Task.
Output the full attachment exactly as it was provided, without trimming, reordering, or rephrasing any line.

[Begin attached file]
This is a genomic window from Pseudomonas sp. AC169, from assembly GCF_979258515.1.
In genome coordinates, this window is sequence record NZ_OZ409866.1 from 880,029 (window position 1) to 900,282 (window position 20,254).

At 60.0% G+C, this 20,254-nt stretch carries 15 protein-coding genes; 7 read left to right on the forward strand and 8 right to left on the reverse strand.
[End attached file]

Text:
This is a genomic window from Pseudomonas sp. AC169, from assembly GCF_979258515.1.
In genome coordinates, this window is sequence record NZ_OZ409866.1 from 880,029 (window position 1) to 900,282 (window position 20,254).

At 60.0% G+C, this 20,254-nt stretch carries 15 protein-coding genes; 7 read left to right on the forward strand and 8 right to left on the reverse strand.